Manhattan Blu-ray Review
- Aspect Ratio: 2.35:1
- Video Codec: AVC/MPEG-4
- Resolution: 1080p/24 (23.976Hz)
- Audio Codec: English DTS-HD Master Audio 2.o Mono (48kHz/24-bit), French DTS Mono, German DTS Mono, Italian DTS Mono, Spanish (Castilian) DTS Mono, Spanish (Latin American) Dolby Digital Mono
- Subtitles: English SDH, Dutch, French, German, Italian, Polish, Portuguese, Portuguese (Brazilian), Spanish (Castilian), Spanish (Latin American)
- Region: A (B? C?)
- Rating: R
- Run Time: 131 Mins.
- Discs: 1 (1 x Blu-ray)
- Studio: MGM
- Blu-ray Release Date: January 24, 2012
- List Price: $24.99
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After the intellectual breakthrough that was Annie Hall, the neuroses of Woody Allen took a slightly darker, moodier turn with the almost melancholic Manhattan, a lament over the complexities of relationships of New Yorkers that never seem to work out. A seriocomic look into the lives of the perpetually dissatisfied New Yorkers and an ode to the city itself shot in the full glory of lush black and white, Manhattan can be seen in many ways as the natural extension or conclusion of what began in Annie Hall.
The story follows the comic television writer Isaac Davis (Allen), so tired of the drivel he has been writing for television that he quits his job, only to confront the fear of having no money and being unemployed. Meanwhile, his love life is in disarray. He fears the publication of a tell-all book by his lesbian ex-wife (Meryl Streep) and he is dating the seventeen-year-old Tracy (Mariel Hemingway), still in high school, that he cannot bring himself to commit to. Meanwhile his best friend Yale (Michael Murphy) is having second thoughts about his own marriage and has begun an affair with an attractive but overly cerebral writer named Mary Wilke (Diane Keaton). While Yale struggles with indecision over leaving his wife for Mary, Isaac and Mary begin to fall in love with each other against the romantic New York City backdrop.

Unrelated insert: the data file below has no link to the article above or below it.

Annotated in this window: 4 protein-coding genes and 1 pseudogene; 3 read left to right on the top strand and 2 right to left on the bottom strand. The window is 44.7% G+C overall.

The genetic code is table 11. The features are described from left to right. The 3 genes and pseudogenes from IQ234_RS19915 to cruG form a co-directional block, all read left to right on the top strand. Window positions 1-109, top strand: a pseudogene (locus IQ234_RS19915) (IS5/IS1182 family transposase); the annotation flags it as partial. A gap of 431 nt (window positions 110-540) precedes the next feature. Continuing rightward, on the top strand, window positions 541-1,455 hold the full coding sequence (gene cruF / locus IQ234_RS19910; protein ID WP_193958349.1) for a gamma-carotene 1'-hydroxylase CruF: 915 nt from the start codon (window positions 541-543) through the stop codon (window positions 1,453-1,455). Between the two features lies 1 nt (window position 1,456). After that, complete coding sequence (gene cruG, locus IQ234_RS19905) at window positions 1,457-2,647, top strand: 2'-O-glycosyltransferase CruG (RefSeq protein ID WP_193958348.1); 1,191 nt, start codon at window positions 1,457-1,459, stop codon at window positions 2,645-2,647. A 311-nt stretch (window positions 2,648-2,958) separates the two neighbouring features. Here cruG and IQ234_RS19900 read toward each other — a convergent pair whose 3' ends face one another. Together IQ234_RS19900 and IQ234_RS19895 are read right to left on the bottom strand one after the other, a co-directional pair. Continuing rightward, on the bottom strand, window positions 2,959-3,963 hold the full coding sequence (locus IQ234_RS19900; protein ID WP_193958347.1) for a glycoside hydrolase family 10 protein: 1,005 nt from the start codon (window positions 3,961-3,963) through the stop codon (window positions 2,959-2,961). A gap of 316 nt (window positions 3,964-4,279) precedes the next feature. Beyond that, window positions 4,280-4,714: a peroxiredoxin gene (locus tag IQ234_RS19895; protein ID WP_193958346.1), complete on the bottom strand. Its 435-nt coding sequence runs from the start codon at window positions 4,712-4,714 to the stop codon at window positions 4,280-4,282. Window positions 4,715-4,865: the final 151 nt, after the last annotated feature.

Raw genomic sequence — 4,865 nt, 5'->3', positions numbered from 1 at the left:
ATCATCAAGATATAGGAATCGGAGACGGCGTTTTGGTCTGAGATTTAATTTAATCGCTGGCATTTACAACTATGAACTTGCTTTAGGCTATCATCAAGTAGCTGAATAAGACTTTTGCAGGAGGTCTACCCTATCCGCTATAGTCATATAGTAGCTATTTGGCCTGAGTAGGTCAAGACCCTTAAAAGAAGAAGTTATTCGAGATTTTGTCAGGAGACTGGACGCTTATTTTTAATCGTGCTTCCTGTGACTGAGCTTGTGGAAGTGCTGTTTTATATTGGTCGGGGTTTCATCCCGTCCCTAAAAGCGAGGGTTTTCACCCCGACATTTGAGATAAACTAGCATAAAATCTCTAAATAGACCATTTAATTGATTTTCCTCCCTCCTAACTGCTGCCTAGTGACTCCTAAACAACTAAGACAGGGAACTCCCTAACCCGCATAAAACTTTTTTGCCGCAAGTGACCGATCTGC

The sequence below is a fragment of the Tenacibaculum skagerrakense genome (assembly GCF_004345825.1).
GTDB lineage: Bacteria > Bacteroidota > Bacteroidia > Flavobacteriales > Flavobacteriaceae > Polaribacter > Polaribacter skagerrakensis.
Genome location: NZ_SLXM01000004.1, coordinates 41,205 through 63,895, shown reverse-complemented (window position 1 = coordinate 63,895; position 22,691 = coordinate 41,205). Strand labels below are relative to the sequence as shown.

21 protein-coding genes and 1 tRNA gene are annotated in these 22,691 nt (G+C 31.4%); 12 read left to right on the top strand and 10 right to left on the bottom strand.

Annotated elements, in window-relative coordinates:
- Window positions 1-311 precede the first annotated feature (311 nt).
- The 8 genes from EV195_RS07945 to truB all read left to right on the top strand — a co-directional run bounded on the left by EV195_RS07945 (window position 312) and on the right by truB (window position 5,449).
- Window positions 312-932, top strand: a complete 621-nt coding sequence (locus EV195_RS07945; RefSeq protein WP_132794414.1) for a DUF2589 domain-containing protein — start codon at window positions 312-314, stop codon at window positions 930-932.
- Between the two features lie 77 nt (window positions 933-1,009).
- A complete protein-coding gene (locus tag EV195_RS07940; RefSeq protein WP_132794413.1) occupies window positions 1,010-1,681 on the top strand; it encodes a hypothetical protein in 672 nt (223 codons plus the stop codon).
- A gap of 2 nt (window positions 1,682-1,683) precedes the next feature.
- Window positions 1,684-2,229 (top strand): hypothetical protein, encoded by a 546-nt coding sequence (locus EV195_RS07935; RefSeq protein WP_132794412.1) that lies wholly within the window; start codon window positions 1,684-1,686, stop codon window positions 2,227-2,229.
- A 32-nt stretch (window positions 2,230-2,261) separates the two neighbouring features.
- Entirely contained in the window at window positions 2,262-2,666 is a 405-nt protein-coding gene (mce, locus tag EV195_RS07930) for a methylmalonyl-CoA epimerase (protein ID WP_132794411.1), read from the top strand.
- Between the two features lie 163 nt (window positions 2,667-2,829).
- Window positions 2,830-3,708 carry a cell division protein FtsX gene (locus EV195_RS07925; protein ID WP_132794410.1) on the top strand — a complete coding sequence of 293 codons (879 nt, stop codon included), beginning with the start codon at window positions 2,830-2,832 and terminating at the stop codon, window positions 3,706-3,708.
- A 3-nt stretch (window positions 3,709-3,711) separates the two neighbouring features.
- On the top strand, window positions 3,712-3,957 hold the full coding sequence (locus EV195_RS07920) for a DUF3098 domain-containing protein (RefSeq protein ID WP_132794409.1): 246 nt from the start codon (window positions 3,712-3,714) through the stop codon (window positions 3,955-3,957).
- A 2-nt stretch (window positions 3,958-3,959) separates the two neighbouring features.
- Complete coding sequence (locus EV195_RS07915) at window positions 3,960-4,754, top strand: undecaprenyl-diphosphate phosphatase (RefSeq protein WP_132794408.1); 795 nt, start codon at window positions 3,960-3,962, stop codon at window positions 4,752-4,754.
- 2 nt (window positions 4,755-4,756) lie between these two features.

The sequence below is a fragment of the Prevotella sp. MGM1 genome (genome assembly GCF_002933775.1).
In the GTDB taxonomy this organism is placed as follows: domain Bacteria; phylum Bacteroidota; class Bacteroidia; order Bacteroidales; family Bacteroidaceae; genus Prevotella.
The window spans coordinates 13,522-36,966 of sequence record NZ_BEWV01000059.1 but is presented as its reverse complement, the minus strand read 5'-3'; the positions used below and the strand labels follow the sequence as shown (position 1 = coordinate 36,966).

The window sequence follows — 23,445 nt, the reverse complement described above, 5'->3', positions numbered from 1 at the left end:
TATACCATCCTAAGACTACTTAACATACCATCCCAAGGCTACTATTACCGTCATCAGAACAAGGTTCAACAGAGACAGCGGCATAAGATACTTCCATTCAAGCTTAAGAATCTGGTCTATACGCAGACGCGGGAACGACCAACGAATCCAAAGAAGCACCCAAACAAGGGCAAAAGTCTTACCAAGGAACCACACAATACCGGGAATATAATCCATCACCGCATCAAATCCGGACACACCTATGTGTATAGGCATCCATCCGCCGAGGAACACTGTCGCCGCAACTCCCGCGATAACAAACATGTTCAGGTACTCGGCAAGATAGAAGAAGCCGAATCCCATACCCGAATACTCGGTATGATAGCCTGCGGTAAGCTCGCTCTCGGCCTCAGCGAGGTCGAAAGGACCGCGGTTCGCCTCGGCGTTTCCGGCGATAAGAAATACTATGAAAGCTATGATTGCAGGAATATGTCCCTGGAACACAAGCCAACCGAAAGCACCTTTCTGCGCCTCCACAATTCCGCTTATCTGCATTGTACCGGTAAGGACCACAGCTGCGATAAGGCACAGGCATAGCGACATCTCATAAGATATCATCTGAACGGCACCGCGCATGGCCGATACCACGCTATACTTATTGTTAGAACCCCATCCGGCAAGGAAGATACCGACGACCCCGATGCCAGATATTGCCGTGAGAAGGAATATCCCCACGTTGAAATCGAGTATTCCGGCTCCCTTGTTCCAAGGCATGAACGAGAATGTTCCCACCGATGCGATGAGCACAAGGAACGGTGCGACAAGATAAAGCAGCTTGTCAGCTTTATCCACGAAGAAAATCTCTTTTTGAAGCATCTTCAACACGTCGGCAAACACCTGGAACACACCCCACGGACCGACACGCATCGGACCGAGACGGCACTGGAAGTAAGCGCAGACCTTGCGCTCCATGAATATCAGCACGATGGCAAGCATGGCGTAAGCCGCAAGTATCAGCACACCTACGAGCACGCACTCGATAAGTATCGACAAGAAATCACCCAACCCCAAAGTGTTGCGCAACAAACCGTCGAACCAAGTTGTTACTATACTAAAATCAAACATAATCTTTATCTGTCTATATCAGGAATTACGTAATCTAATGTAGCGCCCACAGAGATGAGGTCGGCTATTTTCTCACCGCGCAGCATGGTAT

The 35mm anamorphic black and white imagery of Manhattan comes across rather nicely in this AVC/MPEG-4 1080p encodement from MGM. While at times grain looks just a tad bit too coarse, the image always maintains a filmic balance and organic splendor with supple blacks, stable whites, lush greys, and very strong overall contrast.
The original monaural soundtrack is offered in a DTS-HD Master Audio 2.0 (48kHz/24-bit) configuration that provides clean dialogue, reasonable dynamics, and ample room for the splendid music of Gershwin to breathe.
Only the original theatrical trailer (2.35:1; 1080p/24) is offered.
The Definitive Word
A rhapsody in black and white set against the bleak caverns of the New York City landscape and the pessimistic outlook of its characters romances, Manhattan may arguably surpass even Annie Hall in Woody Allen’s repertoire for pure cinematic and intellectual genius. It is beautiful to watch, has a stellar cast, with even more subtle comedic overtones. Highly recommended.
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